Your voice is unique to you. Being unique is good—if you write like everyone else, what’s going to make your story stand out when an agent is rushing through the fifty-seven partials she had that month? What’s going to make an editor sit up and read more? Yes, you need talent. That’s a given. You need to know how to write. But lots of people know how to write. Not everyone has discovered their voice.
It’s not easy. Who said it would be? Honestly, anything worth having isn’t easily achieved. You need to work for it, want it, sacrifice for it. Look into your muse and figure out what you really should be writing. Free your mind. Let the story flow. Don’t worry about the damn rules that someone else made up—you can address the ones you want to in editing. Too many times we second guess ourselves as we write.
Stephen King once said, “No, it’s not a very good story. Its author was too busy listening to other voices to listen as closely as he should have to the one coming from inside.”
You have to listen to your voice, your own voice, because that’s the only way you’ll know for certain that what you write is YOU. When you die deep, write with the doors closed, listen to yourself, and write your passion, you will have discovered your voice.
But it’s not easy. There are times I sit there and doubt myself. Okay, every day I sit down at the computer I doubt myself. But when the muse hits, when I’m in the zone, I don’t think about whether the word is right, the sentence make sense, the scene is ultimately necessary. I simply write what I see and hear and feel in my head. I put myself in a characters shoes and become part of the story. I put aside the doubts temporarily. They never leave forever, but I can bury them enough to let the story tell itself.
Doubts are bad news—doubts make us do stupid things. For example, writing to the market. Yeah, I know, you always hear: don’t write to the market. Don’t do this, don’t do that, you have to do this, whatever. But the market thing kinda sticks with us because we’re thinking, well, maybe we’re doing something wrong, maybe we’re not writing what will sell, so we have one eye on the market and the other on our manuscript and honestly? You can’t write like that.
Case in point: me. I write pretty dark. Even my humor is on the dark side, and that’s my voice. It took me five books before I discovered my voice—practice is important, and I’m a slow learner. But I honestly believe that no one can tell you how to write or what to write, that the only way you can write what’s in your heart, write your passion, is through trial and error.
But that dang market—remember 2003? Chick lit. It was big. It was hot. It was selling. And here I was, writing romantic suspense and I thought, well, maybe I should write a chick lit mystery. My voice . . . mystery . . . with chick lit. Think: first person, humor, murder. I liked the story. My critique partners liked it. Then, I found an agent with my romantic suspense—my fifth book—and after we sold I asked if she’d read some of my other material. Sure, she says. I sent her what I had of Fish or Cut Bait about 200 pages—about a slightly overweight teacher who had a doctor husband and as they celebrated their five year anniversary on a cruise ship, Gemma, my heroine, doesn’t tell her husband that if he doesn’t rekindle their romance, she’s getting a divorce that she doesn’t want. She’s insecure and thinks he’s flirting with a blonde bimbo and then the blonde turns up dead, and Charlie is on the run as her killer—but he didn’t do it. Gemma is almost positive. That’s where my 200 pages ended . . . my agent emails me a couple weeks later and essentially says, while she really liked my heroine, I wasn’t funny and stick to suspense.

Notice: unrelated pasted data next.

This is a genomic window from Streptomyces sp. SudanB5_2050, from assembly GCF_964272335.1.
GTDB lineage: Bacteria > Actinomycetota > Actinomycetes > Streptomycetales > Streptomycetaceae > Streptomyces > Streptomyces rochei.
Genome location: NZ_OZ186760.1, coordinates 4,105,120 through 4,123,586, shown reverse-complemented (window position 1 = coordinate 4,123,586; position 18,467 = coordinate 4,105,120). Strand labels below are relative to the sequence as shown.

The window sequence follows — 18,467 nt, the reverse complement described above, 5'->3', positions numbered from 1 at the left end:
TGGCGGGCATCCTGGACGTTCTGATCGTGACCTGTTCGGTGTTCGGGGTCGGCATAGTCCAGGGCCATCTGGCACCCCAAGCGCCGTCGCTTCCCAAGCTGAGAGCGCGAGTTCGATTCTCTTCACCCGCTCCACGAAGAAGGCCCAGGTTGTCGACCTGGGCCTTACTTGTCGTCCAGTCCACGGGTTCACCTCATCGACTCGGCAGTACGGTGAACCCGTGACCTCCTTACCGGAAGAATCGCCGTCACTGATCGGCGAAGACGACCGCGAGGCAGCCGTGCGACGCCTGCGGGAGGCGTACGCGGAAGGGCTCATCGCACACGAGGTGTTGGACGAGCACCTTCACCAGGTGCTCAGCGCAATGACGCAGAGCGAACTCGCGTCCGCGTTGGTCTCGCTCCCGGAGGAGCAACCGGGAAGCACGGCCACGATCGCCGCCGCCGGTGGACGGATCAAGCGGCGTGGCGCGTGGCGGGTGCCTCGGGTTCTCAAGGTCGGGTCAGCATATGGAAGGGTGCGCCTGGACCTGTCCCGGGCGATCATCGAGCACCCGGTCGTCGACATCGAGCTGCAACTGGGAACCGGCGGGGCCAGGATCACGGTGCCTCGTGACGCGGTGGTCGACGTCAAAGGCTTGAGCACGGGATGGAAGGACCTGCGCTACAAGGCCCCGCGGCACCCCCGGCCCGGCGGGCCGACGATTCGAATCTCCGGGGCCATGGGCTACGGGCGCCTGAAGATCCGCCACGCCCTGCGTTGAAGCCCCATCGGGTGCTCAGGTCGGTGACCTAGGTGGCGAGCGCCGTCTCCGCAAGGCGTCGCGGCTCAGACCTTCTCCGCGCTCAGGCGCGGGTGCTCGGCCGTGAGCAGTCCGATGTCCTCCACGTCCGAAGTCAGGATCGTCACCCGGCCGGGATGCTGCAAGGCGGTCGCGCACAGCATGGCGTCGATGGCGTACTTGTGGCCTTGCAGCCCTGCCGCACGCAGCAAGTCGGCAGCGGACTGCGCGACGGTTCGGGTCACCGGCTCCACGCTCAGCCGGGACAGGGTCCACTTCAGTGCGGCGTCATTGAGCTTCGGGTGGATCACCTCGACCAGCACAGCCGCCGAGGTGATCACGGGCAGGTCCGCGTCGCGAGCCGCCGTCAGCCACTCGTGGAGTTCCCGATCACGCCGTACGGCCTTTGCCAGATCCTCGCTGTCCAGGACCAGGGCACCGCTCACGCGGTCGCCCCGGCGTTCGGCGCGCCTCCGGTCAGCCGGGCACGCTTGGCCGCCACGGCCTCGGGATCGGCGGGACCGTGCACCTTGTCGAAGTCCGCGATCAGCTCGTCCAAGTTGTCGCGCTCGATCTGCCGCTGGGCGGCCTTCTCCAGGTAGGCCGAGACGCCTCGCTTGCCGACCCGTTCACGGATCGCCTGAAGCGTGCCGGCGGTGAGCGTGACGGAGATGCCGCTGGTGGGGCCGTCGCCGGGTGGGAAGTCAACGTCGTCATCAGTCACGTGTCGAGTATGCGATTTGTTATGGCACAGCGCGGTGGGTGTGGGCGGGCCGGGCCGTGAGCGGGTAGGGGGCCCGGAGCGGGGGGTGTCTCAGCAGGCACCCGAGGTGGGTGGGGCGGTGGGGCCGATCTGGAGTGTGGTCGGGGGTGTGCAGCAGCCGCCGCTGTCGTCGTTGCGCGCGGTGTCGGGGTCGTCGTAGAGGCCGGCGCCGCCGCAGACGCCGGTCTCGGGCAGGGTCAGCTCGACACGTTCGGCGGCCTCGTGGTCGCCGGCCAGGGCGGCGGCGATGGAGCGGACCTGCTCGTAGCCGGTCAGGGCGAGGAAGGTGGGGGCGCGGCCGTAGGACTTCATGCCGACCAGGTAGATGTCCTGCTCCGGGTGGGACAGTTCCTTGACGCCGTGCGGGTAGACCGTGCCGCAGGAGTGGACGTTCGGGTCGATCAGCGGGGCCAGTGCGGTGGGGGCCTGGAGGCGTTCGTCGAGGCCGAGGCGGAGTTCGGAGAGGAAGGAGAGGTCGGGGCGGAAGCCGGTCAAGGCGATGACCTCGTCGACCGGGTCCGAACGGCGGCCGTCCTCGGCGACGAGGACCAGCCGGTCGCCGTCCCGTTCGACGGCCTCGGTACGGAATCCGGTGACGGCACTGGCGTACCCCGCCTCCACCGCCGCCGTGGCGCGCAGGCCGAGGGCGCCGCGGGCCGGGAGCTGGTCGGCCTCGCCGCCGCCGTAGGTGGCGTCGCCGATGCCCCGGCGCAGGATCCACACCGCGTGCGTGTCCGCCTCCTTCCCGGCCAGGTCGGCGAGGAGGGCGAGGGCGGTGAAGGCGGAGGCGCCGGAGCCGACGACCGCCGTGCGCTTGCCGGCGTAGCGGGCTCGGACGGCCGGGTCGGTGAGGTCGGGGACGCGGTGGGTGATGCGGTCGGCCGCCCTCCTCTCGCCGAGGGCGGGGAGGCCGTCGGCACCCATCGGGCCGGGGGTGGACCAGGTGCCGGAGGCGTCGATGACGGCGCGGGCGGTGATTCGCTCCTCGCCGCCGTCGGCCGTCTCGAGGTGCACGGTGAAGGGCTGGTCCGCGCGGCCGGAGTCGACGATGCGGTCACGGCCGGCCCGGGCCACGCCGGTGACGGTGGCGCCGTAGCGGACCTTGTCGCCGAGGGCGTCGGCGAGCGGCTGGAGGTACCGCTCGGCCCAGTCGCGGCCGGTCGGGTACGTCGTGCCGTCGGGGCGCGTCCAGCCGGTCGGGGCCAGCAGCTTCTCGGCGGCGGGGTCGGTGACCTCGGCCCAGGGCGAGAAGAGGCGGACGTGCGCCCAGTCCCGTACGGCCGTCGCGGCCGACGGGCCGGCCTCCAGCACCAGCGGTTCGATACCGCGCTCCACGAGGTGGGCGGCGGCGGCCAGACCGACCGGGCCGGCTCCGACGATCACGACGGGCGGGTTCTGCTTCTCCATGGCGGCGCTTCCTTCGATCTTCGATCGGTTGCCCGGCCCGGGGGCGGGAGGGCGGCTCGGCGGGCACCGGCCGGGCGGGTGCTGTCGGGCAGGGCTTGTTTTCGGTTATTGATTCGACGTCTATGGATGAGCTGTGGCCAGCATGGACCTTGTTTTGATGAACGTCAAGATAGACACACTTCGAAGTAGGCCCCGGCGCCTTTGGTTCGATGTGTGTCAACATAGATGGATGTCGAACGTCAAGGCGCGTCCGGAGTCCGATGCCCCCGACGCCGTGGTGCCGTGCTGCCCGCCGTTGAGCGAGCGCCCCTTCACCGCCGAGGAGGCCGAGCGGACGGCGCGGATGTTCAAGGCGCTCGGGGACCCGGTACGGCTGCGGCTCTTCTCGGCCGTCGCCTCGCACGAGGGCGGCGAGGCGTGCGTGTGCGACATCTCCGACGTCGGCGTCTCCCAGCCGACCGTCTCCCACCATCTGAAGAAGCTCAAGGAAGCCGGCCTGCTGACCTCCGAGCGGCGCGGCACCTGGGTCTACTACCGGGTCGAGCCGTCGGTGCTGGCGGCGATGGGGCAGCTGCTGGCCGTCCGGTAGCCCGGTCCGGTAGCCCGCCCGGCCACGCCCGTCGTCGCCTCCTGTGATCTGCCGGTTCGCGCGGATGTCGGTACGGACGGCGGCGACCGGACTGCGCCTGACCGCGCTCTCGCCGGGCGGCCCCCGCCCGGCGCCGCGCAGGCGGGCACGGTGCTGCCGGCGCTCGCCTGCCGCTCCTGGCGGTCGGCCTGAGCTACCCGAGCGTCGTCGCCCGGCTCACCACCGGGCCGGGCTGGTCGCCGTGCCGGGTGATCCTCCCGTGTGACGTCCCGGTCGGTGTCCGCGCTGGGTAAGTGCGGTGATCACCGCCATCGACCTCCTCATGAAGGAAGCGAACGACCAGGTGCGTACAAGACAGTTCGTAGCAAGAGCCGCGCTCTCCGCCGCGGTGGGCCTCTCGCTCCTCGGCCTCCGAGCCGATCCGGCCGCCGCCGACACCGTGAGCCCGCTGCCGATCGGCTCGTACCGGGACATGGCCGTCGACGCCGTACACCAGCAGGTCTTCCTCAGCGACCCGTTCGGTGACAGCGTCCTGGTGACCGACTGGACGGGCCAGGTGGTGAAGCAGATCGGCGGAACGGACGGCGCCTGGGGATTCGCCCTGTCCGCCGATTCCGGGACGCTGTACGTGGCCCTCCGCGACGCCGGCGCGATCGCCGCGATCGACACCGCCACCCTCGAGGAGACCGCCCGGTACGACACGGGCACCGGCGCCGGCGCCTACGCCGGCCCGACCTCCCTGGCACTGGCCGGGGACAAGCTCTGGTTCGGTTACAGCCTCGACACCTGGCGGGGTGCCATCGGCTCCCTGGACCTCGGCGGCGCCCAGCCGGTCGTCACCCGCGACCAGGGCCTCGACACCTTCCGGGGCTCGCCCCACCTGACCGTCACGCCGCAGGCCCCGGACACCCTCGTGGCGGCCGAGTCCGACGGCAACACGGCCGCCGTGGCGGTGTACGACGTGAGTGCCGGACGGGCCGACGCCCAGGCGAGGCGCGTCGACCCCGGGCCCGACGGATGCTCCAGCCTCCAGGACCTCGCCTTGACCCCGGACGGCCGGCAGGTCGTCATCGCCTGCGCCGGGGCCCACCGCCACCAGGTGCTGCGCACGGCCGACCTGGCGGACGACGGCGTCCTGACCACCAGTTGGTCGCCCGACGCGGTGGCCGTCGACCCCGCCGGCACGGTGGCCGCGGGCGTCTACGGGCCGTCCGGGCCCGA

Voice is something that is unique. It’s not normal—it’s special. It’s all you. You can’t fake it, though some people think you can. When you discover your voice, the angels sing and you dance around the computer or pour yourself a glass of champagne. But discovering it isn’t easy. Would you want it to be? If it was easy, everyone would do it. If it were easy, you’d be bored. Achievement, the sense of accomplishment, comes because you’ve done something you couldn’t before, something you weren’t positive you could do. Discovering your voice, honing your voice, making it stronger, comes from practice and it’s all you.
If I can impart any advice, it would be this:
Write. And write some more. No one is so good that they can’t learn. I still take classes when I have time, I still edit and revise, and even now, though I know my voice, I’m comfortable with my voice, I know I can do better.
Write for yourself first. As Stephen King says, write with the doors closed and edit with the windows open. Or something like that J . . . essentially, don’t listen to everyone when you’re writing your rough draft. It needs to be you, all you, warts and all. Then you edit and revise and send it out to your trusted critique partners, you trusted editor or agent or ideal reader. Someone or several someone’s who will give you quality advice based on your voice and not theirs, your vision and not their dreams.
Don’t write to the market. Write with passion what fits your voice and your vision and then, and only then, when it’s done, when it’s you, then look to the market and see where it fits or how you can position it to fit. The market isn’t evil—it’s there! But it’s changing all the time. And honestly? Good books that transcend the market sell all the time. The passion that comes through when you discover and hone your voice will make your work shine, whether you’re writing what’s currently popular or not.
Anne Lamott said, “We are a species that needs and wants to understand who we are. Sheep lice do not seem to share this longer which is one reason why they write so little.”
Don’t be sheep lice. Go forth and write!